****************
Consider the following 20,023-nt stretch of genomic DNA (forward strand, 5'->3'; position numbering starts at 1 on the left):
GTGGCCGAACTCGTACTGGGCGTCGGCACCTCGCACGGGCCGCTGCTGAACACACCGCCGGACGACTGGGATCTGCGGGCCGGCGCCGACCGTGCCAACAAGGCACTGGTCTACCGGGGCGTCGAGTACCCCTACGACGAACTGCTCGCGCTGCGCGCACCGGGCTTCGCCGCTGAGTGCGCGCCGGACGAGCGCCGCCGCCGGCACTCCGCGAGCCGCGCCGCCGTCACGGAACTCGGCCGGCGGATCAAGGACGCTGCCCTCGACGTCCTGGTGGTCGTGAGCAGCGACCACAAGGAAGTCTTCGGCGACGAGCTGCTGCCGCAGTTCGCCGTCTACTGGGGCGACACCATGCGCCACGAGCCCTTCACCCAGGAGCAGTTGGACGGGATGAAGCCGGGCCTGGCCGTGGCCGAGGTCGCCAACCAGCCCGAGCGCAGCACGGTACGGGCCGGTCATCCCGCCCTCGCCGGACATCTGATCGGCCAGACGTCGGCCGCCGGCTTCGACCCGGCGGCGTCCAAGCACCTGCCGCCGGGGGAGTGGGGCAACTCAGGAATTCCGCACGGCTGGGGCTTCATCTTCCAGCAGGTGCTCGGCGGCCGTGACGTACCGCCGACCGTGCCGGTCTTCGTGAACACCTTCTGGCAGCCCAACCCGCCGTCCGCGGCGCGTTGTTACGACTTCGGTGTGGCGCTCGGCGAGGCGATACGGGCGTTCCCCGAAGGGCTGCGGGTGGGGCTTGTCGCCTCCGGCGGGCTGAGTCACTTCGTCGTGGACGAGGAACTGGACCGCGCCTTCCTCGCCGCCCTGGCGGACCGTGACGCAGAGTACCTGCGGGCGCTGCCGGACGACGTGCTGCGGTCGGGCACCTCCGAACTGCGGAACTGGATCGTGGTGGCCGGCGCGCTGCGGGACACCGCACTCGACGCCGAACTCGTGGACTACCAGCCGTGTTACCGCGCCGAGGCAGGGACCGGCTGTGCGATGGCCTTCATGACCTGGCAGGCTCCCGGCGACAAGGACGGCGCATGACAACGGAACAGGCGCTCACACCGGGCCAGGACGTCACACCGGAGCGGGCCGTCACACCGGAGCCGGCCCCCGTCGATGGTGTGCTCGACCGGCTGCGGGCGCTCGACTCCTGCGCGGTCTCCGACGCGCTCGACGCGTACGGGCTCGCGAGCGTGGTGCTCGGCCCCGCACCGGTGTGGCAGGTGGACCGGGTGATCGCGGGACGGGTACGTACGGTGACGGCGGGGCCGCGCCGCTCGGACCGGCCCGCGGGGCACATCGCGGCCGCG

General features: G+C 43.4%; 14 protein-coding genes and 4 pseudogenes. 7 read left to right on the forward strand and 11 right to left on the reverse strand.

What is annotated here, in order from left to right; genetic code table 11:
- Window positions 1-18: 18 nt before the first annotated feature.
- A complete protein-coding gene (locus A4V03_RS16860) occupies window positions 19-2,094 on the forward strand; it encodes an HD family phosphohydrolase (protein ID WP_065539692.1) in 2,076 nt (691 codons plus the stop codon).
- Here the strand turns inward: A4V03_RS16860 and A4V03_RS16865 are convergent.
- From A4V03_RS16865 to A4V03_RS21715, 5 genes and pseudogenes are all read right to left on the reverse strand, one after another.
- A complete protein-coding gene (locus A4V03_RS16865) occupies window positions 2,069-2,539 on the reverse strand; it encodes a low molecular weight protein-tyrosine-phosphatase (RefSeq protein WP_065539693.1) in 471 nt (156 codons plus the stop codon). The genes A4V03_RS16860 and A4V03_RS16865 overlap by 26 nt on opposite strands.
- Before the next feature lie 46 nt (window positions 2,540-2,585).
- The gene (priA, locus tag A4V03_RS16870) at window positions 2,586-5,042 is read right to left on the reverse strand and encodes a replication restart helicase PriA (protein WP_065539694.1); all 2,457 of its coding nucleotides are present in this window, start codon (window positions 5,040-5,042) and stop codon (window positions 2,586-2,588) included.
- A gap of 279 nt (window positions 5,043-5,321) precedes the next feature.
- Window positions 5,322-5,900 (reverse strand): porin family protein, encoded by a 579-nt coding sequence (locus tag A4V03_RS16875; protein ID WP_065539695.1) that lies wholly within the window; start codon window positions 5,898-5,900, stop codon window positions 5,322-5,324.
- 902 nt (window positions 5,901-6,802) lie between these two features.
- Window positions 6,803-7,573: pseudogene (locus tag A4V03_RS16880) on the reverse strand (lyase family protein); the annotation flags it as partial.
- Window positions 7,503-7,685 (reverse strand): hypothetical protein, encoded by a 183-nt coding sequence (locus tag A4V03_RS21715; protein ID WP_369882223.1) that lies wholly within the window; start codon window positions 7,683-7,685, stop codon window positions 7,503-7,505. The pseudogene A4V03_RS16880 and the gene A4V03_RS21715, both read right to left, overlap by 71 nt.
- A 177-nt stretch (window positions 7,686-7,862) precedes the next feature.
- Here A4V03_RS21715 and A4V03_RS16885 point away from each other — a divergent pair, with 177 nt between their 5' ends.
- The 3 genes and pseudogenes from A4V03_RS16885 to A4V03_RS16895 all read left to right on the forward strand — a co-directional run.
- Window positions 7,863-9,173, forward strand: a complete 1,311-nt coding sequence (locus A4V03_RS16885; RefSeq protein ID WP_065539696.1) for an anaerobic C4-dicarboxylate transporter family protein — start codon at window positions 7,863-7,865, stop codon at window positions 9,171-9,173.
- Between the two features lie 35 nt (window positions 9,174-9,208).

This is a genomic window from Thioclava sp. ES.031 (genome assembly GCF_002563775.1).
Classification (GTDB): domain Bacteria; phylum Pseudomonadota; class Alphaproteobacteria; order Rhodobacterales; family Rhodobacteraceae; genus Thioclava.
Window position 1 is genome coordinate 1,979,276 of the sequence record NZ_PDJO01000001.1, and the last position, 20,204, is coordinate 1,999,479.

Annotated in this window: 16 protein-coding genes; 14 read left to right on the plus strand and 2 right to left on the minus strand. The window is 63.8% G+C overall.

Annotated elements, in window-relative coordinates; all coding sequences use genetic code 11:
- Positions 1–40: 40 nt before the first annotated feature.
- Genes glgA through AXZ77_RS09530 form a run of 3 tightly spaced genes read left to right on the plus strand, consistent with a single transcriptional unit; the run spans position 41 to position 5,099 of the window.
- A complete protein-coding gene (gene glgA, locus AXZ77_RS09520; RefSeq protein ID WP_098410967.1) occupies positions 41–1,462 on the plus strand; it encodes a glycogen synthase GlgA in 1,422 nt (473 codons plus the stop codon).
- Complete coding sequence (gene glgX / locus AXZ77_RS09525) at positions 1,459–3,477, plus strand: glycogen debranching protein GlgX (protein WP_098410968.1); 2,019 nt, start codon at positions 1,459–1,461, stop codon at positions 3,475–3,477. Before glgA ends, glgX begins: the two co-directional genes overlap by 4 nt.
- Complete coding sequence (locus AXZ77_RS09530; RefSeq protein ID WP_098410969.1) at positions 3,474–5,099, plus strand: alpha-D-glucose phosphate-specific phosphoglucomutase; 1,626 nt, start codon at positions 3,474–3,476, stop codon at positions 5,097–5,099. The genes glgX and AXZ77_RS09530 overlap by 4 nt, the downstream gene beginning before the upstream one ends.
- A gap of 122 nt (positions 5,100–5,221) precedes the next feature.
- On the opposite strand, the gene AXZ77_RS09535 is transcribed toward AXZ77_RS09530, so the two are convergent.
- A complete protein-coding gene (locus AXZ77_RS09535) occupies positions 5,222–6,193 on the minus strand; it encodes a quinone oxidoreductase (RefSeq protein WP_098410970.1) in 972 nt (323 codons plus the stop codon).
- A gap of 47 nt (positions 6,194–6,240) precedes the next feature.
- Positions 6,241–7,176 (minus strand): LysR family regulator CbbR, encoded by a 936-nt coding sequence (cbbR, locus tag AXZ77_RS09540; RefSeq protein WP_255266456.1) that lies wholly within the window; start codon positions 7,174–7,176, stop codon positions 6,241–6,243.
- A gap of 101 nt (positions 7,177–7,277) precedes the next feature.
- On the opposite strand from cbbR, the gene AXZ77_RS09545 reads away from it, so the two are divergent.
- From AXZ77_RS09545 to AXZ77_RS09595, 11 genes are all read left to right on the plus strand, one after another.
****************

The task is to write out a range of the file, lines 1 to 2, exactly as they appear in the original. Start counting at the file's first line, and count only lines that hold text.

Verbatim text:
Consider the following 20,023-nt stretch of genomic DNA (forward strand, 5'->3'; position numbering starts at 1 on the left):
GTGGCCGAACTCGTACTGGGCGTCGGCACCTCGCACGGGCCGCTGCTGAACACACCGCCGGACGACTGGGATCTGCGGGCCGGCGCCGACCGTGCCAACAAGGCACTGGTCTACCGGGGCGTCGAGTACCCCTACGACGAACTGCTCGCGCTGCGCGCACCGGGCTTCGCCGCTGAGTGCGCGCCGGACGAGCGCCGCCGCCGGCACTCCGCGAGCCGCGCCGCCGTCACGGAACTCGGCCGGCGGATCAAGGACGCTGCCCTCGACGTCCTGGTGGTCGTGAGCAGCGACCACAAGGAAGTCTTCGGCGACGAGCTGCTGCCGCAGTTCGCCGTCTACTGGGGCGACACCATGCGCCACGAGCCCTTCACCCAGGAGCAGTTGGACGGGATGAAGCCGGGCCTGGCCGTGGCCGAGGTCGCCAACCAGCCCGAGCGCAGCACGGTACGGGCCGGTCATCCCGCCCTCGCCGGACATCTGATCGGCCAGACGTCGGCCGCCGGCTTCGACCCGGCGGCGTCCAAGCACCTGCCGCCGGGGGAGTGGGGCAACTCAGGAATTCCGCACGGCTGGGGCTTCATCTTCCAGCAGGTGCTCGGCGGCCGTGACGTACCGCCGACCGTGCCGGTCTTCGTGAACACCTTCTGGCAGCCCAACCCGCCGTCCGCGGCGCGTTGTTACGACTTCGGTGTGGCGCTCGGCGAGGCGATACGGGCGTTCCCCGAAGGGCTGCGGGTGGGGCTTGTCGCCTCCGGCGGGCTGAGTCACTTCGTCGTGGACGAGGAACTGGACCGCGCCTTCCTCGCCGCCCTGGCGGACCGTGACGCAGAGTACCTGCGGGCGCTGCCGGACGACGTGCTGCGGTCGGGCACCTCCGAACTGCGGAACTGGATCGTGGTGGCCGGCGCGCTGCGGGACACCGCACTCGACGCCGAACTCGTGGACTACCAGCCGTGTTACCGCGCCGAGGCAGGGACCGGCTGTGCGATGGCCTTCATGACCTGGCAGGCTCCCGGCGACAAGGACGGCGCATGACAACGGAACAGGCGCTCACACCGGGCCAGGACGTCACACCGGAGCGGGCCGTCACACCGGAGCCGGCCCCCGTCGATGGTGTGCTCGACCGGCTGCGGGCGCTCGACTCCTGCGCGGTCTCCGACGCGCTCGACGCGTACGGGCTCGCGAGCGTGGTGCTCGGCCCCGCACCGGTGTGGCAGGTGGACCGGGTGATCGCGGGACGGGTACGTACGGTGACGGCGGGGCCGCGCCGCTCGGACCGGCCCGCGGGGCACATCGCGGCCGCG